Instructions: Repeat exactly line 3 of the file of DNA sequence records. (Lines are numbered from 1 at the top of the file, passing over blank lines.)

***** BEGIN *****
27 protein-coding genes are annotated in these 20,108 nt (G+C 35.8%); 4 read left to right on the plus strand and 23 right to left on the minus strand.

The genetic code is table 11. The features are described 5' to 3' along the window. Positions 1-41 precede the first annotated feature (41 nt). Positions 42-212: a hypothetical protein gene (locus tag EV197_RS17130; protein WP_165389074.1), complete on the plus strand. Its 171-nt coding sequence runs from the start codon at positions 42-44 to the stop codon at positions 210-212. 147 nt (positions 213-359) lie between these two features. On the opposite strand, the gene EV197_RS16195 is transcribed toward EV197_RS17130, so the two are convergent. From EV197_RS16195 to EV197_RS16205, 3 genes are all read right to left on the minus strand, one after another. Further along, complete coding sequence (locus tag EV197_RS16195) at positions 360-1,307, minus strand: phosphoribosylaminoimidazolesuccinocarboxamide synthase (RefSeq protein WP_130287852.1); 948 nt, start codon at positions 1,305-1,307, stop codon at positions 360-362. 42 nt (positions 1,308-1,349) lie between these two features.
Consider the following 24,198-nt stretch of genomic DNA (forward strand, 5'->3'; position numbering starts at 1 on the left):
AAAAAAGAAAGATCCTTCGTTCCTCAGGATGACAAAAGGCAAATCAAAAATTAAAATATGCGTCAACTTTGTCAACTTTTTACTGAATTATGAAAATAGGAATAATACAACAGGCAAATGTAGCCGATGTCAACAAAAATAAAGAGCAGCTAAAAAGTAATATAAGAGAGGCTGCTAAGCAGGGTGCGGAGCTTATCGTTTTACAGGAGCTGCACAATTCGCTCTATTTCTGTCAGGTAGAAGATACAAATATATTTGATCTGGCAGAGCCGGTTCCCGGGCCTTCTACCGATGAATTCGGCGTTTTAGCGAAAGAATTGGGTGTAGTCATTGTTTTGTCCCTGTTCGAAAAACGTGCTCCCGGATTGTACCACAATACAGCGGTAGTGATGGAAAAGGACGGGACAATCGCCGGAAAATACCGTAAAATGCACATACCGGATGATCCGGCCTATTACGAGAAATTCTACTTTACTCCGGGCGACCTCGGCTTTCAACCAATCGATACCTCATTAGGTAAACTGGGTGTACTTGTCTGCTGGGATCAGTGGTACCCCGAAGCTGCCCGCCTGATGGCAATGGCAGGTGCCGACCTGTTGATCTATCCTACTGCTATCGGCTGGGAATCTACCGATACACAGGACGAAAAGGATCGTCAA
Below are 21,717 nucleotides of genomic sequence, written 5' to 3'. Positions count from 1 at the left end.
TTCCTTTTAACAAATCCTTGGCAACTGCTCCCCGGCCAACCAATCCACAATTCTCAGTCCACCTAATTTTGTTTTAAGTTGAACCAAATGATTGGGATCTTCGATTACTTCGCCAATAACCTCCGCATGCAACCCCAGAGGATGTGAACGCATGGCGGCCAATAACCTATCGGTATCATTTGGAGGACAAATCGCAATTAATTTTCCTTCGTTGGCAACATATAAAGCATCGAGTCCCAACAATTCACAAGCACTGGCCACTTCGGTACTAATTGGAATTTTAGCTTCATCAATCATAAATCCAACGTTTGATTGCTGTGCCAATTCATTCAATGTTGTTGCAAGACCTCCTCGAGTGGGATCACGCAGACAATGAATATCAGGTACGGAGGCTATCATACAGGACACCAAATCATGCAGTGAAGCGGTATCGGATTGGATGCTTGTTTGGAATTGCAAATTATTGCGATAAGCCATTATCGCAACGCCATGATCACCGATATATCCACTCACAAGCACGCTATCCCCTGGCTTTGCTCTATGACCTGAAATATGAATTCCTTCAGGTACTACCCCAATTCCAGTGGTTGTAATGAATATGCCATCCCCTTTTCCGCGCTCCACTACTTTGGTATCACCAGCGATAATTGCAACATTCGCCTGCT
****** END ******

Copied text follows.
Consider the following 24,198-nt stretch of genomic DNA (forward strand, 5'->3'; position numbering starts at 1 on the left):